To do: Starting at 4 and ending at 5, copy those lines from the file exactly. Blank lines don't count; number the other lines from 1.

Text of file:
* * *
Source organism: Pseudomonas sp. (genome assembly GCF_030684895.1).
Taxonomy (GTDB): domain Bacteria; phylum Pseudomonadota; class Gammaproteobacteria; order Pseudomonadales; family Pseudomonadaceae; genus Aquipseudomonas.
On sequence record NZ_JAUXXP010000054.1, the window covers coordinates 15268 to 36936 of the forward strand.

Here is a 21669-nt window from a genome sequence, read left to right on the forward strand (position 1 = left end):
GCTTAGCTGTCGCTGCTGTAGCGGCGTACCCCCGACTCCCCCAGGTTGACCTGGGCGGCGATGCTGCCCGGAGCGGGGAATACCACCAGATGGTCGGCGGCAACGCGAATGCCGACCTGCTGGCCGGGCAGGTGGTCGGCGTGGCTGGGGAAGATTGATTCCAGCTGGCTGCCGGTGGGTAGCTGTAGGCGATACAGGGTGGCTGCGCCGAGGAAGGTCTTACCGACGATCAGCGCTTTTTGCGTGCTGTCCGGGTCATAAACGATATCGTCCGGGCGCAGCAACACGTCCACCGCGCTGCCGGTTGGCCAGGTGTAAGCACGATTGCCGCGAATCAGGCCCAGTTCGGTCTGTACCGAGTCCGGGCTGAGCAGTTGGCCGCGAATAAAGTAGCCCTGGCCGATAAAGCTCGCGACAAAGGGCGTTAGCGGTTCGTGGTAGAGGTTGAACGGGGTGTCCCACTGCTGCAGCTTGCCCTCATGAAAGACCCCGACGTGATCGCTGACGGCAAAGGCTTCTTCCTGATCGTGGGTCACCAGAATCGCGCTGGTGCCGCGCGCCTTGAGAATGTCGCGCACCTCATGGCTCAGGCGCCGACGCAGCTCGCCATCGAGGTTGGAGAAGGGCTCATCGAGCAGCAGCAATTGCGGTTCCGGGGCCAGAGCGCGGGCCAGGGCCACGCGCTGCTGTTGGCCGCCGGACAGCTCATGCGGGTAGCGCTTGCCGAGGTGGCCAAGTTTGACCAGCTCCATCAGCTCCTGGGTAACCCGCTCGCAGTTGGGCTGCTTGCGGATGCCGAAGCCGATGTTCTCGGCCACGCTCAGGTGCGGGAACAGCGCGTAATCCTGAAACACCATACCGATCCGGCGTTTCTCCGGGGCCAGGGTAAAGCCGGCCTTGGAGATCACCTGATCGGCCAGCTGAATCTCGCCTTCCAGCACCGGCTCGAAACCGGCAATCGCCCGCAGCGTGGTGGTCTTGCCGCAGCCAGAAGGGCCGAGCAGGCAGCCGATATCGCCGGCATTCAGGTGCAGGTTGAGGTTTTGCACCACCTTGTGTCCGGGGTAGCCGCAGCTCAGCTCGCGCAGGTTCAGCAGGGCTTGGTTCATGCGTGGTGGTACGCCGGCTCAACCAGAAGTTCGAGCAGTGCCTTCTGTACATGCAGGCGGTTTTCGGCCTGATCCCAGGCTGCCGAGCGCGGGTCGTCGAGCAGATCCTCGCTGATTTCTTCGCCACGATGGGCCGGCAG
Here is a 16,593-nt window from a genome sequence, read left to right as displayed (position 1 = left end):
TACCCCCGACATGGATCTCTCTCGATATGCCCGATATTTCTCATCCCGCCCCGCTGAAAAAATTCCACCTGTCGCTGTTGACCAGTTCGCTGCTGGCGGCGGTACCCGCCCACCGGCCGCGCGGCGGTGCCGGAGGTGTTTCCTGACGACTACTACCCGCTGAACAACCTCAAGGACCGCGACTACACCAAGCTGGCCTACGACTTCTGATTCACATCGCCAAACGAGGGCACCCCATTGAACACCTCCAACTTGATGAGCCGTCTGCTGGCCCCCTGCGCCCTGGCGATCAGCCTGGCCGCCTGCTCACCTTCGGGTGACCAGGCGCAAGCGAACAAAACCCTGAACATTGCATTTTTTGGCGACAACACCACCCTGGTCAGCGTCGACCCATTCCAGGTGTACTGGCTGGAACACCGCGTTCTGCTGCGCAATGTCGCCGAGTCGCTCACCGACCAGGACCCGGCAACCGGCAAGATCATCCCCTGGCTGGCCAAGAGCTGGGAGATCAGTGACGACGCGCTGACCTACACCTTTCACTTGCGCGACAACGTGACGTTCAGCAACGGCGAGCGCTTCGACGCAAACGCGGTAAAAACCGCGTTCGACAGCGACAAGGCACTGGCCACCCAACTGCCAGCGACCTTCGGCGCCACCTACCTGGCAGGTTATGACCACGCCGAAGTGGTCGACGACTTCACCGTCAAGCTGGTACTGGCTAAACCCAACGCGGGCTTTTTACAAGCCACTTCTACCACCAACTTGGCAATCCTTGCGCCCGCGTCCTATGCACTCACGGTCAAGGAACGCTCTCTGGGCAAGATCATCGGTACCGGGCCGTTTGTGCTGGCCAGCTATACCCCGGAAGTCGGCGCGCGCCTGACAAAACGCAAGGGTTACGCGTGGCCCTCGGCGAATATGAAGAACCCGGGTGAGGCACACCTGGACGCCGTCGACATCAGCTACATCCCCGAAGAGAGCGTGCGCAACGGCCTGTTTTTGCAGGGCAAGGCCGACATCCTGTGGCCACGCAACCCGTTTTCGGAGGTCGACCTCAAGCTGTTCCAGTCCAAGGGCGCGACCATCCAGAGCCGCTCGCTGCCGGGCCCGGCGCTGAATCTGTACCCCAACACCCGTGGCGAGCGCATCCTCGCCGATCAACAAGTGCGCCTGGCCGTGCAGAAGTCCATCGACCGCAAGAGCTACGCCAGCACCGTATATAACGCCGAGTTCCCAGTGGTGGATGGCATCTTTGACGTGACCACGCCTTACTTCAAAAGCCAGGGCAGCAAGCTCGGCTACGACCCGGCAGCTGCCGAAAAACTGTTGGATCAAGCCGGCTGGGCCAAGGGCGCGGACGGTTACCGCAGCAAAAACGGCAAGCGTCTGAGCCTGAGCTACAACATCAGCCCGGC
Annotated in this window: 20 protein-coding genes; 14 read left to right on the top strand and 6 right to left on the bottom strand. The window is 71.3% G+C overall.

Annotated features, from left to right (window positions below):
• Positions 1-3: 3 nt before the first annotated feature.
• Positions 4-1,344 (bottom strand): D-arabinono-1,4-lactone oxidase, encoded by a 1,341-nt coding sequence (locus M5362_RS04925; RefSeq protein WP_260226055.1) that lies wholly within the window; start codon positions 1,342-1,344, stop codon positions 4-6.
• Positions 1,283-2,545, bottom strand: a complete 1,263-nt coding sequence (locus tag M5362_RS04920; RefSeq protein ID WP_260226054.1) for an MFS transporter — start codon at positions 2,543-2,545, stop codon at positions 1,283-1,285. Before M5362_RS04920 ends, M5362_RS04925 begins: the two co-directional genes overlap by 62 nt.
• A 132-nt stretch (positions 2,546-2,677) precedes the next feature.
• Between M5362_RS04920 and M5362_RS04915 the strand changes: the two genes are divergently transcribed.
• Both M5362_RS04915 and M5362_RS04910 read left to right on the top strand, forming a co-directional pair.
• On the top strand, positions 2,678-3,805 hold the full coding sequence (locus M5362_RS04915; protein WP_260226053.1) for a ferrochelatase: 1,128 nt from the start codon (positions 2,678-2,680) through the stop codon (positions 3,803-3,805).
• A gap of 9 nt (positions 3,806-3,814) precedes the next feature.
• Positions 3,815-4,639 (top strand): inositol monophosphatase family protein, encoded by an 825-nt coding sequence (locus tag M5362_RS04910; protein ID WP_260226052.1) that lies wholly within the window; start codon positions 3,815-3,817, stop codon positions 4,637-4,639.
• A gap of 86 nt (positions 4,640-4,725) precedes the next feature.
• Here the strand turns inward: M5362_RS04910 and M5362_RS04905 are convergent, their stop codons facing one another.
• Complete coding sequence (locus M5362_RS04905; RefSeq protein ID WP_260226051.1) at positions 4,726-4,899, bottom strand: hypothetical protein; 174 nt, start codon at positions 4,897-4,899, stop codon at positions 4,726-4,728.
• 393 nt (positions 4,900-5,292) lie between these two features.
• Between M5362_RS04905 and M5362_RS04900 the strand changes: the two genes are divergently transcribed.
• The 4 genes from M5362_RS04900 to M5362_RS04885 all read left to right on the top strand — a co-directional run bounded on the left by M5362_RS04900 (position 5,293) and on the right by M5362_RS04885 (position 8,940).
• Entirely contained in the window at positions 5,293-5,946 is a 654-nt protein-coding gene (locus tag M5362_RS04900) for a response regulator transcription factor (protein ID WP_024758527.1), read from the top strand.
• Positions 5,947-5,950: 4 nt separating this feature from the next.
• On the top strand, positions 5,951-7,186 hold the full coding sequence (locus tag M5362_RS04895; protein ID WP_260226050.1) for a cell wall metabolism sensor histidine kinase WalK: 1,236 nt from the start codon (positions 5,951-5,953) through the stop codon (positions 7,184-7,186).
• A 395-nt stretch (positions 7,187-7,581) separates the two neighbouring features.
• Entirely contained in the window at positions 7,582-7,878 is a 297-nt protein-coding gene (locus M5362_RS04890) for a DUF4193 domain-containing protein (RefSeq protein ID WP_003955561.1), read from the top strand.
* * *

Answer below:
Here is a 21669-nt window from a genome sequence, read left to right on the forward strand (position 1 = left end):
GCTTAGCTGTCGCTGCTGTAGCGGCGTACCCCCGACTCCCCCAGGTTGACCTGGGCGGCGATGCTGCCCGGAGCGGGGAATACCACCAGATGGTCGGCGGCAACGCGAATGCCGACCTGCTGGCCGGGCAGGTGGTCGGCGTGGCTGGGGAAGATTGATTCCAGCTGGCTGCCGGTGGGTAGCTGTAGGCGATACAGGGTGGCTGCGCCGAGGAAGGTCTTACCGACGATCAGCGCTTTTTGCGTGCTGTCCGGGTCATAAACGATATCGTCCGGGCGCAGCAACACGTCCACCGCGCTGCCGGTTGGCCAGGTGTAAGCACGATTGCCGCGAATCAGGCCCAGTTCGGTCTGTACCGAGTCCGGGCTGAGCAGTTGGCCGCGAATAAAGTAGCCCTGGCCGATAAAGCTCGCGACAAAGGGCGTTAGCGGTTCGTGGTAGAGGTTGAACGGGGTGTCCCACTGCTGCAGCTTGCCCTCATGAAAGACCCCGACGTGATCGCTGACGGCAAAGGCTTCTTCCTGATCGTGGGTCACCAGAATCGCGCTGGTGCCGCGCGCCTTGAGAATGTCGCGCACCTCATGGCTCAGGCGCCGACGCAGCTCGCCATCGAGGTTGGAGAAGGGCTCATCGAGCAGCAGCAATTGCGGTTCCGGGGCCAGAGCGCGGGCCAGGGCCACGCGCTGCTGTTGGCCGCCGGACAGCTCATGCGGGTAGCGCTTGCCGAGGTGGCCAAGTTTGACCAGCTCCATCAGCTCCTGGGTAACCCGCTCGCAGTTGGGCTGCTTGCGGATGCCGAAGCCGATGTTCTCGGCCACGCTCAGGTGCGGGAACAGCGCGTAATCCTGAAACACCATACCGATCCGGCGTTTCTCCGGGGCCAGGGTAAAGCCGGCCTTGGAGATCACCTGATCGGCCAGCTGAATCTCGCCTTCCAGCACCGGCTCGAAACCGGCAATCGCCCGCAGCGTGGTGGTCTTGCCGCAGCCAGAAGGGCCGAGCAGGCAGCCGATATCGCCGGCATTCAGGTGCAGGTTGAGGTTTTGCACCACCTTGTGTCCGGGGTAGCCGCAGCTCAGCTCGCGCAGGTTCAGCAGGGCTTGGTTCATGCGTGGTGGTACGCCGGCTCAACCAGAAGTTCGAGCAGTGCCTTCTGTACATGCAGGCGGTTTTCGGCCTGATCCCAGGCTGCCGAGCGCGGGTCGTCGAGCAGATCCTCGCTGATTTCTTCGCCACGATGGGCCGGCAG